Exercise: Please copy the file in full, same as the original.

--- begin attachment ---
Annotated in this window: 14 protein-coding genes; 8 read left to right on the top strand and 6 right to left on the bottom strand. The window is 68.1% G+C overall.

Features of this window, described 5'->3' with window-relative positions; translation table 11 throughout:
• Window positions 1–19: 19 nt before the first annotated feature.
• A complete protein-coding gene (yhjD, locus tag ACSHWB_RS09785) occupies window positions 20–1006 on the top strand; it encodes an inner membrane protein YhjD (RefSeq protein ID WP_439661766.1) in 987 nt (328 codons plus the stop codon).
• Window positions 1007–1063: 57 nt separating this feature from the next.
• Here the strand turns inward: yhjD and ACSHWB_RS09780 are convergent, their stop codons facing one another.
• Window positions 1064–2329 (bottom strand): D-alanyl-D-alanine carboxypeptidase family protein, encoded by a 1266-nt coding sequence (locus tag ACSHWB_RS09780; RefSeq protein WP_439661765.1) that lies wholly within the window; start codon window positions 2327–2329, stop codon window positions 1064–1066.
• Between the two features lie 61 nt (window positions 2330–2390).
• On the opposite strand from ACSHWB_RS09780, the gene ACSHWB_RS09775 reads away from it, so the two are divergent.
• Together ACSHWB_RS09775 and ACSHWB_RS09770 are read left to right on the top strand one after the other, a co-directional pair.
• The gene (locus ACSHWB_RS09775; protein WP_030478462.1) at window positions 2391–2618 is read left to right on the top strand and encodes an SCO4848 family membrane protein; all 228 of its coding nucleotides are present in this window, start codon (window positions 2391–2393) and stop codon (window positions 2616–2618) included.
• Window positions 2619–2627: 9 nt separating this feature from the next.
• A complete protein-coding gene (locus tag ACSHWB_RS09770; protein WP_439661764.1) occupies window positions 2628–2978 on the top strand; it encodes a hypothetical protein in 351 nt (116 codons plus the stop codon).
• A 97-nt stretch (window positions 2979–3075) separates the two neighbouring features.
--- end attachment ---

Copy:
Annotated in this window: 14 protein-coding genes; 8 read left to right on the top strand and 6 right to left on the bottom strand. The window is 68.1% G+C overall.

Features of this window, described 5'->3' with window-relative positions; translation table 11 throughout:
• Window positions 1–19: 19 nt before the first annotated feature.
• A complete protein-coding gene (yhjD, locus tag ACSHWB_RS09785) occupies window positions 20–1006 on the top strand; it encodes an inner membrane protein YhjD (RefSeq protein ID WP_439661766.1) in 987 nt (328 codons plus the stop codon).
• Window positions 1007–1063: 57 nt separating this feature from the next.
• Here the strand turns inward: yhjD and ACSHWB_RS09780 are convergent, their stop codons facing one another.
• Window positions 1064–2329 (bottom strand): D-alanyl-D-alanine carboxypeptidase family protein, encoded by a 1266-nt coding sequence (locus tag ACSHWB_RS09780; RefSeq protein WP_439661765.1) that lies wholly within the window; start codon window positions 2327–2329, stop codon window positions 1064–1066.
• Between the two features lie 61 nt (window positions 2330–2390).
• On the opposite strand from ACSHWB_RS09780, the gene ACSHWB_RS09775 reads away from it, so the two are divergent.
• Together ACSHWB_RS09775 and ACSHWB_RS09770 are read left to right on the top strand one after the other, a co-directional pair.
• The gene (locus ACSHWB_RS09775; protein WP_030478462.1) at window positions 2391–2618 is read left to right on the top strand and encodes an SCO4848 family membrane protein; all 228 of its coding nucleotides are present in this window, start codon (window positions 2391–2393) and stop codon (window positions 2616–2618) included.
• Window positions 2619–2627: 9 nt separating this feature from the next.
• A complete protein-coding gene (locus tag ACSHWB_RS09770; protein WP_439661764.1) occupies window positions 2628–2978 on the top strand; it encodes a hypothetical protein in 351 nt (116 codons plus the stop codon).
• A 97-nt stretch (window positions 2979–3075) separates the two neighbouring features.